From Sir Edward Clay.
Sir, Thomas Niles, the former US ambassador to Greece, may be right in his conclusion that the best, lost chance for a Cyprus solution was in 2004, when Cyprus was admitted to the European Union ( Letters, November 16). But his account of the way the EU lost its leverage ignored the important formula on Cyprus agreed by the Helsinki European Council in 1999.
That read: “The European Council underlines that a political settlement will facilitate the accession of Cyprus to the European Union. If no settlement has been reached by the completion of the accession negotiations, the Council’s decision on accession will be made without the above being a precondition. In this the Council will take account of all relevant factors.”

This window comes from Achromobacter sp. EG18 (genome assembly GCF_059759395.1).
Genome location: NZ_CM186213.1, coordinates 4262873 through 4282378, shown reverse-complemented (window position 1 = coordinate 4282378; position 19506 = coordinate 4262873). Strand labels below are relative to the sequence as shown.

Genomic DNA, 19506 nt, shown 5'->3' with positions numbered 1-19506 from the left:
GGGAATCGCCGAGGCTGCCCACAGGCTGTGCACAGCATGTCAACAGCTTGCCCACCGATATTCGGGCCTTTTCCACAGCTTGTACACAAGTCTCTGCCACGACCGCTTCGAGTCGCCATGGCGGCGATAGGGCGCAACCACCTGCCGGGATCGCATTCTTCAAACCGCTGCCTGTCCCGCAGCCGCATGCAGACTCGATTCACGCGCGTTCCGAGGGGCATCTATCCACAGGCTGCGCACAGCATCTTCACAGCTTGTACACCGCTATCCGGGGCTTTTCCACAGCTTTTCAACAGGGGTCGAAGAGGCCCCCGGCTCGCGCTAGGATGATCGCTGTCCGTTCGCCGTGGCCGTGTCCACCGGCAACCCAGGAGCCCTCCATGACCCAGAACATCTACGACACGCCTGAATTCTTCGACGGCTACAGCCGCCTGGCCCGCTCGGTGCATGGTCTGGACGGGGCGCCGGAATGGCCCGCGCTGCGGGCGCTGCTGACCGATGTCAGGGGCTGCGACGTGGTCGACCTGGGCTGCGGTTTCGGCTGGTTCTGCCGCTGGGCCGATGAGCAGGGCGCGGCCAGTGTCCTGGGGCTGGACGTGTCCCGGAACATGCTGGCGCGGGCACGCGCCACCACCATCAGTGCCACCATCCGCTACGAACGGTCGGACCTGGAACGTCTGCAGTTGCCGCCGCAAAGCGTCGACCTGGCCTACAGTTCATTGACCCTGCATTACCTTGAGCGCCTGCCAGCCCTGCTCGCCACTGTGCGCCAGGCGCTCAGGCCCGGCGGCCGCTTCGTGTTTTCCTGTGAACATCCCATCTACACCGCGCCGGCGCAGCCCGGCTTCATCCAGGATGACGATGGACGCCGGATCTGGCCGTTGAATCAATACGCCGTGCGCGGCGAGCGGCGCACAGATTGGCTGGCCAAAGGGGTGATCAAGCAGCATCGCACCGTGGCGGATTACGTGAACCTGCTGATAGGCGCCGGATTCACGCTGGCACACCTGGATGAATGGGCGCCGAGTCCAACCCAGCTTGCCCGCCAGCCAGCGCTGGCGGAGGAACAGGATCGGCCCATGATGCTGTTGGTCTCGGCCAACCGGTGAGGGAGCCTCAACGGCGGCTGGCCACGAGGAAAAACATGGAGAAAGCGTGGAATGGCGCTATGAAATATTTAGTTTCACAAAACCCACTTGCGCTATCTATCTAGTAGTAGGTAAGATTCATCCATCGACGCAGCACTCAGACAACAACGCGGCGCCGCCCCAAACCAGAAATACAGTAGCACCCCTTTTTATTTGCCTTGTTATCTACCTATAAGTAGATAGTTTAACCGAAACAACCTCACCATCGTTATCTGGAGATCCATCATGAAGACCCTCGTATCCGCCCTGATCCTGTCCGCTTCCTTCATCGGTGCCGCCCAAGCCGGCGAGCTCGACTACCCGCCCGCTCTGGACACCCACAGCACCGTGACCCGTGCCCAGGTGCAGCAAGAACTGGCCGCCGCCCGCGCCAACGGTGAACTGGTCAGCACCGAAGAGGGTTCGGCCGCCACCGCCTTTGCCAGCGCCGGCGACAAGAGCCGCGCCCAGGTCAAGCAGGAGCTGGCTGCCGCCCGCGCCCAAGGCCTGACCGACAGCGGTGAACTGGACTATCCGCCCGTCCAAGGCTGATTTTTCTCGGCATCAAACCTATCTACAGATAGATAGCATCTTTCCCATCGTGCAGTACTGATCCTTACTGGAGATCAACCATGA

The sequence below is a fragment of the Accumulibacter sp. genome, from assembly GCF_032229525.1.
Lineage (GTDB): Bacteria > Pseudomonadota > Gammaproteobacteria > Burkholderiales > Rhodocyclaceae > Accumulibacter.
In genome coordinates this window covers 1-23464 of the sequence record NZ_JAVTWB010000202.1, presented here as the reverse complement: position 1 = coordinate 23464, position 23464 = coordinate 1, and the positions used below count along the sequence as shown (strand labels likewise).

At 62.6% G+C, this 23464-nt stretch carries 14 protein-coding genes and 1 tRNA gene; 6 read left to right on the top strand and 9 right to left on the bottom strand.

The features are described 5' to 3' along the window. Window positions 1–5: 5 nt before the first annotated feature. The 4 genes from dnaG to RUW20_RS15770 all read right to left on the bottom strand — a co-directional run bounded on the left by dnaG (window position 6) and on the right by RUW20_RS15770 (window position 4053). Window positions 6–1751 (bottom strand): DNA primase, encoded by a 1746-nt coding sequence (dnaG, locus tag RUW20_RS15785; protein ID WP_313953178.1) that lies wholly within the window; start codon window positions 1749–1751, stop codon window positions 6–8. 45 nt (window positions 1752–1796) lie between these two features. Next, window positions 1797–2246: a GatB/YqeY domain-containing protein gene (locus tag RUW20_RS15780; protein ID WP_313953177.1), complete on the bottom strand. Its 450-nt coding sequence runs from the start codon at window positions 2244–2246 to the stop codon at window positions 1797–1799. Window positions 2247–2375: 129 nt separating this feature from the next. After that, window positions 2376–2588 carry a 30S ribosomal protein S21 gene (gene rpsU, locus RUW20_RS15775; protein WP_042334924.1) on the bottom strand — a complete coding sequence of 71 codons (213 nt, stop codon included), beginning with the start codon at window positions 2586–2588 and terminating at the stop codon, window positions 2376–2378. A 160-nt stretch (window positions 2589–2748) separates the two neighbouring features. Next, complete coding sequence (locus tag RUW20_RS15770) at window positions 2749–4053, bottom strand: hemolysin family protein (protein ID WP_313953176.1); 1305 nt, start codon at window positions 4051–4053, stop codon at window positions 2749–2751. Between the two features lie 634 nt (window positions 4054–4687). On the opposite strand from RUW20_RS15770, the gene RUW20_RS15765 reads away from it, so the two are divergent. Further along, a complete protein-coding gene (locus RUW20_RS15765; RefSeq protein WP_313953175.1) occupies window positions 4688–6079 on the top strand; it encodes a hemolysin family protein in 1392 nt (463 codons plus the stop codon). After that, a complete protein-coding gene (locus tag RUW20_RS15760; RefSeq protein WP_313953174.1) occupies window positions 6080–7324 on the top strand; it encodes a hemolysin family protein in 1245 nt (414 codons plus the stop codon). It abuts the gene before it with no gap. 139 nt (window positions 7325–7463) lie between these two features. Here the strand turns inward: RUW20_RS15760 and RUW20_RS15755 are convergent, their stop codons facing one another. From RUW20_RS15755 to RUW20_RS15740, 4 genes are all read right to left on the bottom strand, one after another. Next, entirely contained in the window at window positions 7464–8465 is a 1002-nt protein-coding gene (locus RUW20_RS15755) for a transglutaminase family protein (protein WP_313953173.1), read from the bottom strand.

That creatively (?) ambiguous language unduly encouraged the Cyprus government. While the Greek Cypriots disliked the last sentence, they liked the middle sentence enormously. It encouraged them to believe that, if they met the other EU requirements for entry, it would be hard to keep Cyprus out even if there was no settlement of the island’s political problem.
The Cyprus government rightly assessed that the formula gave them many carrots. And, with their usual acuity, they foresaw that the moment of accessions in 2004 would give them a number of sticks with which to beat any reluctant EU donkeys.
But from Helsinki onwards, their course was pretty clear.
Epsom, Surrey, UK
Former UK High Commissioner to Cyprus
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